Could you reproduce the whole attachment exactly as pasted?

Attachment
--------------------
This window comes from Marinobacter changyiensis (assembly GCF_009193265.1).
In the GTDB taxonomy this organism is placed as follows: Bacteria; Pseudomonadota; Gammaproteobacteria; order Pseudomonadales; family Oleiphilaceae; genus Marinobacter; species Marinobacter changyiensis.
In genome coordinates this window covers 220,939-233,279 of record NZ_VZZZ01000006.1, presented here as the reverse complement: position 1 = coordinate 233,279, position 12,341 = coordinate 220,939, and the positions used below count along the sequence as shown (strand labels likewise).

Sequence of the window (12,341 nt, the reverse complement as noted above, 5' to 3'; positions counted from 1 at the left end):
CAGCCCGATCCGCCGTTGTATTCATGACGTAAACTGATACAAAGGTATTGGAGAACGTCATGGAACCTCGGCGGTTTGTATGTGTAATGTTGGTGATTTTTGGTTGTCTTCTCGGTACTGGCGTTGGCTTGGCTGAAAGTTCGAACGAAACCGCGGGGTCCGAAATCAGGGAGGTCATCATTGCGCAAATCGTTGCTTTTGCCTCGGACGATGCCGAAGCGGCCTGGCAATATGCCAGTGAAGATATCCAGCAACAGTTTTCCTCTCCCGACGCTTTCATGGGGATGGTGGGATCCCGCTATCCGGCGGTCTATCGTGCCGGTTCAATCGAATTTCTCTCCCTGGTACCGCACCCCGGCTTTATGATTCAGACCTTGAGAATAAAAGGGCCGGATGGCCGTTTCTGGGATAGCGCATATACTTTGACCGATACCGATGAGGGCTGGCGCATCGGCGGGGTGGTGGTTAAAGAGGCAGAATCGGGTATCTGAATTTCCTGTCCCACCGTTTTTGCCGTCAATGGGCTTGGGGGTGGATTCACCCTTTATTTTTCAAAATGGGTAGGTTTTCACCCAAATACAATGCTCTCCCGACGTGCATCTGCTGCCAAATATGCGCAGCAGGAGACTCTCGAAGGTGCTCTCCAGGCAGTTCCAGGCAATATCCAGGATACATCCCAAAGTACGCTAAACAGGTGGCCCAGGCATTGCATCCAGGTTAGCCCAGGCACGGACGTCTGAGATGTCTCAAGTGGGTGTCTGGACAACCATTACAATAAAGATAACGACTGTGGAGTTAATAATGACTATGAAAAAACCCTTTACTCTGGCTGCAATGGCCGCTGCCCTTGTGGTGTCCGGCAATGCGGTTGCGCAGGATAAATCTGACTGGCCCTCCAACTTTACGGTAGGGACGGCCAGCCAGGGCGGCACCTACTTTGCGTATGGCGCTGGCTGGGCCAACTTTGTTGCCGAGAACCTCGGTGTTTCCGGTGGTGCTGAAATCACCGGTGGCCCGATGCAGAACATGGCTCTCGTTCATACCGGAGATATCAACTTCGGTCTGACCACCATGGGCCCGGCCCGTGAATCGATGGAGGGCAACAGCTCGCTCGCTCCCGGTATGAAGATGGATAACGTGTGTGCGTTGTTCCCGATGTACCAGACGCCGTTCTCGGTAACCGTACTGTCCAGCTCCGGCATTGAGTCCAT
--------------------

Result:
This window comes from Marinobacter changyiensis (assembly GCF_009193265.1).
In the GTDB taxonomy this organism is placed as follows: Bacteria; Pseudomonadota; Gammaproteobacteria; order Pseudomonadales; family Oleiphilaceae; genus Marinobacter; species Marinobacter changyiensis.
In genome coordinates this window covers 220,939-233,279 of record NZ_VZZZ01000006.1, presented here as the reverse complement: position 1 = coordinate 233,279, position 12,341 = coordinate 220,939, and the positions used below count along the sequence as shown (strand labels likewise).

Sequence of the window (12,341 nt, the reverse complement as noted above, 5' to 3'; positions counted from 1 at the left end):
CAGCCCGATCCGCCGTTGTATTCATGACGTAAACTGATACAAAGGTATTGGAGAACGTCATGGAACCTCGGCGGTTTGTATGTGTAATGTTGGTGATTTTTGGTTGTCTTCTCGGTACTGGCGTTGGCTTGGCTGAAAGTTCGAACGAAACCGCGGGGTCCGAAATCAGGGAGGTCATCATTGCGCAAATCGTTGCTTTTGCCTCGGACGATGCCGAAGCGGCCTGGCAATATGCCAGTGAAGATATCCAGCAACAGTTTTCCTCTCCCGACGCTTTCATGGGGATGGTGGGATCCCGCTATCCGGCGGTCTATCGTGCCGGTTCAATCGAATTTCTCTCCCTGGTACCGCACCCCGGCTTTATGATTCAGACCTTGAGAATAAAAGGGCCGGATGGCCGTTTCTGGGATAGCGCATATACTTTGACCGATACCGATGAGGGCTGGCGCATCGGCGGGGTGGTGGTTAAAGAGGCAGAATCGGGTATCTGAATTTCCTGTCCCACCGTTTTTGCCGTCAATGGGCTTGGGGGTGGATTCACCCTTTATTTTTCAAAATGGGTAGGTTTTCACCCAAATACAATGCTCTCCCGACGTGCATCTGCTGCCAAATATGCGCAGCAGGAGACTCTCGAAGGTGCTCTCCAGGCAGTTCCAGGCAATATCCAGGATACATCCCAAAGTACGCTAAACAGGTGGCCCAGGCATTGCATCCAGGTTAGCCCAGGCACGGACGTCTGAGATGTCTCAAGTGGGTGTCTGGACAACCATTACAATAAAGATAACGACTGTGGAGTTAATAATGACTATGAAAAAACCCTTTACTCTGGCTGCAATGGCCGCTGCCCTTGTGGTGTCCGGCAATGCGGTTGCGCAGGATAAATCTGACTGGCCCTCCAACTTTACGGTAGGGACGGCCAGCCAGGGCGGCACCTACTTTGCGTATGGCGCTGGCTGGGCCAACTTTGTTGCCGAGAACCTCGGTGTTTCCGGTGGTGCTGAAATCACCGGTGGCCCGATGCAGAACATGGCTCTCGTTCATACCGGAGATATCAACTTCGGTCTGACCACCATGGGCCCGGCCCGTGAATCGATGGAGGGCAACAGCTCGCTCGCTCCCGGTATGAAGATGGATAACGTGTGTGCGTTGTTCCCGATGTACCAGACGCCGTTCTCGGTAACCGTACTGTCCAGCTCCGGCATTGAGTCCAT